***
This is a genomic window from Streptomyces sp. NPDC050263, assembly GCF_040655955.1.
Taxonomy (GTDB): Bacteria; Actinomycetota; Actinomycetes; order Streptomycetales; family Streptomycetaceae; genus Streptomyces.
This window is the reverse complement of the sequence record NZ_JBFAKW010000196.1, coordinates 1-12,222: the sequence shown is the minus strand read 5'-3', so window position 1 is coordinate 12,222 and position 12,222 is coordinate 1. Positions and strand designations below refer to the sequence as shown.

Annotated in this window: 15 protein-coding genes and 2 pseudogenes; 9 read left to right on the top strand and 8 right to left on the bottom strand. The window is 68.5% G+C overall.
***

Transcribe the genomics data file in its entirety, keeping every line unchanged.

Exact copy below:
This is a genomic window from Streptomyces sp. NPDC050263, assembly GCF_040655955.1.
Taxonomy (GTDB): Bacteria; Actinomycetota; Actinomycetes; order Streptomycetales; family Streptomycetaceae; genus Streptomyces.
This window is the reverse complement of the sequence record NZ_JBFAKW010000196.1, coordinates 1-12,222: the sequence shown is the minus strand read 5'-3', so window position 1 is coordinate 12,222 and position 12,222 is coordinate 1. Positions and strand designations below refer to the sequence as shown.

Annotated in this window: 15 protein-coding genes and 2 pseudogenes; 9 read left to right on the top strand and 8 right to left on the bottom strand. The window is 68.5% G+C overall.